SPRINGFIELD – Governor Bruce Rauner recently signed into law Public Act 100-0013 to help address the critical shortage of educators in Illinois public schools. Public Act 100-0013 streamlines the licensing requirements for various endorsement areas, such as Career and Technical Education (CTE) and school psychologist, and makes other related changes. The measure was spearheaded by the Illinois State Board of Education and was sponsored by Representative Fred Crespo (D-Streamwood) and Senator Jennifer Bertino-Tarrant (D-Plainfield).
More than 1,000 teaching positions statewide are unfilled, according to data collected from school districts in October 2016. The majority (approximately 67 percent) of school districts in Illinois have 100 or fewer faculty members. Even one unfilled position in a small school district significantly impacts students’ learning opportunities.
“Teachers are agents of change in students’ lives and agents of change in their schools,” said State Superintendent of Education Tony Smith, Ph.D. “Fulfilling the mission and vision of our public school system depends on the teachers in the classroom. Public Act 100-0013 reduces barriers for educators while maintaining the high standards students deserve. We need to continue to think creatively about expanding opportunities for individuals who want to teach and expanding opportunities for current teachers so they feel valued for the incredible work they do and remain a part of our schools.”
Illinois’ teacher shortage affects every school district in unique ways. Milford Area Public Schools District 124 Superintendent Dr. Dale Hastings and Dr. Mike Curry, who was at the time superintendent of VIT Community Unit School District 2 and is now superintendent of Abingdon-Avon Community Unit School District #276, testified at the May 24 State Board of Education meeting about the specific ways the teacher shortage affects the students in their districts.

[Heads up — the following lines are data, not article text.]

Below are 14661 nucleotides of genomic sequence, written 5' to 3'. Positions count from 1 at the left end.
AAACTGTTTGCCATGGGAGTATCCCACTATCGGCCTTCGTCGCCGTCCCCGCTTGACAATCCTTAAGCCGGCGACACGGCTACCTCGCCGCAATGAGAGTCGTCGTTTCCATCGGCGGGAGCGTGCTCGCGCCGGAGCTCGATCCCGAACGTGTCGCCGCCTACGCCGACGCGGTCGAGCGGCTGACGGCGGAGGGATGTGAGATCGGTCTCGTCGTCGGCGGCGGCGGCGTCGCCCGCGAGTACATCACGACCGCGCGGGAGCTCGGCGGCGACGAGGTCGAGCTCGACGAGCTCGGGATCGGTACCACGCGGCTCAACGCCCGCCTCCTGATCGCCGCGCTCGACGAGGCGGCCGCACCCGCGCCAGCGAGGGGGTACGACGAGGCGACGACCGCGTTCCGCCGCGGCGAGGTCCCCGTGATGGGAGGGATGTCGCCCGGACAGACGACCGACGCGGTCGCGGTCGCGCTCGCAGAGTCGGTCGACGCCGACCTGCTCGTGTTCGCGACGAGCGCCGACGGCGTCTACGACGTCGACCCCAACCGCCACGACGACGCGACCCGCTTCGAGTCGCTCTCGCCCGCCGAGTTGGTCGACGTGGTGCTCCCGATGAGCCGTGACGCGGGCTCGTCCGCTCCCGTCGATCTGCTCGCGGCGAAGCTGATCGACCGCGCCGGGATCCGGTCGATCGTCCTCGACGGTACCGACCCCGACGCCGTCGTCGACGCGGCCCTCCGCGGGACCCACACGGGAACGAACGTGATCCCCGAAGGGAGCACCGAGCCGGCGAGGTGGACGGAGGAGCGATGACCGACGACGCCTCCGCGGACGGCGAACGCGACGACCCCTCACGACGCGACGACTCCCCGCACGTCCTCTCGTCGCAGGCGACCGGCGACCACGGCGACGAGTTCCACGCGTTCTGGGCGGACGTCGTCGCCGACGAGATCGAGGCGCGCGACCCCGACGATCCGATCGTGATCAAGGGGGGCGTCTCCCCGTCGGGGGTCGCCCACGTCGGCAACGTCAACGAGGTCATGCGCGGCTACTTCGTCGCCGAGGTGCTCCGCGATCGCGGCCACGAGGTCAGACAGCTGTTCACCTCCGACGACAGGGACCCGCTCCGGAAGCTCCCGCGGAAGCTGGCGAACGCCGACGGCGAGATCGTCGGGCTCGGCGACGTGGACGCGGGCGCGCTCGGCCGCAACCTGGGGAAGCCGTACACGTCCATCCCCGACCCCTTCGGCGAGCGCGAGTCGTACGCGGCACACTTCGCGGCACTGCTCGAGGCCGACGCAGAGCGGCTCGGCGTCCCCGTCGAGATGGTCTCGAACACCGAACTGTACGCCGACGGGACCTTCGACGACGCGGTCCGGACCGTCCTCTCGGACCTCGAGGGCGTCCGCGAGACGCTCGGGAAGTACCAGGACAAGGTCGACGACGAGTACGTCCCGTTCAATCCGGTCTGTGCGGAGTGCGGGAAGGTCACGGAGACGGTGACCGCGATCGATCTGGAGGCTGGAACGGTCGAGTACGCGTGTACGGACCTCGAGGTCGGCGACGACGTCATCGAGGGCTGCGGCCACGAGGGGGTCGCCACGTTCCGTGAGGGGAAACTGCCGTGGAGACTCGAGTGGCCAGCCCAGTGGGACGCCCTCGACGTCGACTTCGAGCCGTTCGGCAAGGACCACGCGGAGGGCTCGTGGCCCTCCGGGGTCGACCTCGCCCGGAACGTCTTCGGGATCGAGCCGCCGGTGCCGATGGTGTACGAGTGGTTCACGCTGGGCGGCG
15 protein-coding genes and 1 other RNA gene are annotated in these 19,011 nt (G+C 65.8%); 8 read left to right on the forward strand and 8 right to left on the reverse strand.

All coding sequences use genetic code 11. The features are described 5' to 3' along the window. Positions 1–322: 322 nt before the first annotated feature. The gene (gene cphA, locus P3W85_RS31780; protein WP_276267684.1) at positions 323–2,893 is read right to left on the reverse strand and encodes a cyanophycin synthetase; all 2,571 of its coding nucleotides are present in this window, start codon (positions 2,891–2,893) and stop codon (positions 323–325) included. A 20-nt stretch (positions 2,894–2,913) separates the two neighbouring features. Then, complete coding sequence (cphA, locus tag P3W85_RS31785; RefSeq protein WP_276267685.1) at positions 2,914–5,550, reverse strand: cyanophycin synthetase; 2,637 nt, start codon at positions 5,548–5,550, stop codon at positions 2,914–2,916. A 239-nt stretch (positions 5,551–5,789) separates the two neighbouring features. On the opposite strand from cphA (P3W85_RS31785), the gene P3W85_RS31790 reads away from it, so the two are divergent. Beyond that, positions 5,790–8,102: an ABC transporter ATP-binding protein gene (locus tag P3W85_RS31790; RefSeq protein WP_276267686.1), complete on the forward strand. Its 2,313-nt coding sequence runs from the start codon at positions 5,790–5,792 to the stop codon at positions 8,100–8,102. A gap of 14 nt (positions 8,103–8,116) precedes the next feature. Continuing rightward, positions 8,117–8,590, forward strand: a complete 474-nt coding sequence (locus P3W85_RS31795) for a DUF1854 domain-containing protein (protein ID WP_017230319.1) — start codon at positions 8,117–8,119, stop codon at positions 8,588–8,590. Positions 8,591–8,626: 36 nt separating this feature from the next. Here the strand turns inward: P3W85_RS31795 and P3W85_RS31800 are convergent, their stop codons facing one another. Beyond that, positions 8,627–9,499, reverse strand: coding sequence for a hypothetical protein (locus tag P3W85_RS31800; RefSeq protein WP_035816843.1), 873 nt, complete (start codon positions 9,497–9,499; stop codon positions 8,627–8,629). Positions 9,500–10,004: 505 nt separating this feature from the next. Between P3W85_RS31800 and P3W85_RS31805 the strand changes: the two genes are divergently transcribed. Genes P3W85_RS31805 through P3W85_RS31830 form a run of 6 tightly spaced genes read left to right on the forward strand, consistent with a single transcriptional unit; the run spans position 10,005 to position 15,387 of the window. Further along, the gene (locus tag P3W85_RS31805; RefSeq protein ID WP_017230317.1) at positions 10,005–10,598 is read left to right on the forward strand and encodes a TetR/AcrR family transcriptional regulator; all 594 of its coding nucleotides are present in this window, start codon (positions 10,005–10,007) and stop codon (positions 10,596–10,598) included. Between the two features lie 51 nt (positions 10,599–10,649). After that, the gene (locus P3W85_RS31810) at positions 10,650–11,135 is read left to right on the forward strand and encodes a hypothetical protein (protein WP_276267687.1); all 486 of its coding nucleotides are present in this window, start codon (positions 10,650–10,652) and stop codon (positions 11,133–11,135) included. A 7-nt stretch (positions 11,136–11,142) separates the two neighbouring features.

“Even one vacant position in our rural district puts our students at risk of not getting the instruction they need and falling behind,” said Hastings. “This licensure change will allow our rural Illinois school district to fill positions that are greatly needed. This licensure change demonstrates the willingness of ISBE and our legislative leaders to understand the needs facing school districts across the state and then be creative to solve the need.”
The Illinois Association of Regional School Superintendents served as a critical partner in developing and advocating for the legislation.
"We know our schools need to fill many positions, and every hurdle in an educator’s way prevents schools from filling these positions and providing the best possible instructional environment for students,” said Mark Jontry, president of the Illinois Association of Regional Superintendents of Schools. “We want to thank the Governor, legislators, and ISBE for working together to reduce the licensing hurdles while maintaining high standards to put more qualified, motivated, and talented educators in our schools to guide students in their education and their lives.”
Public Act 100-0013 makes a number of changes to the School Code, including:
- Lowers the minimum age for an individual to apply for an educator license to 19.
- Allows individuals who hold a valid CTE license to substitute teach CTE courses.
- Removes the 20-hour coursework requirement for individuals who want to renew a provisional CTE license.
- Provides statutory authority for the Director of Special Education endorsement.
- Applies the Administrator Academy requirement to maintain an active administrator license only to individuals who have worked in an administrative position within the past five years.
- Allows school psychologists to renew their Illinois licenses by providing proof of valid national licensure.
The new law took effect July 1, 2017.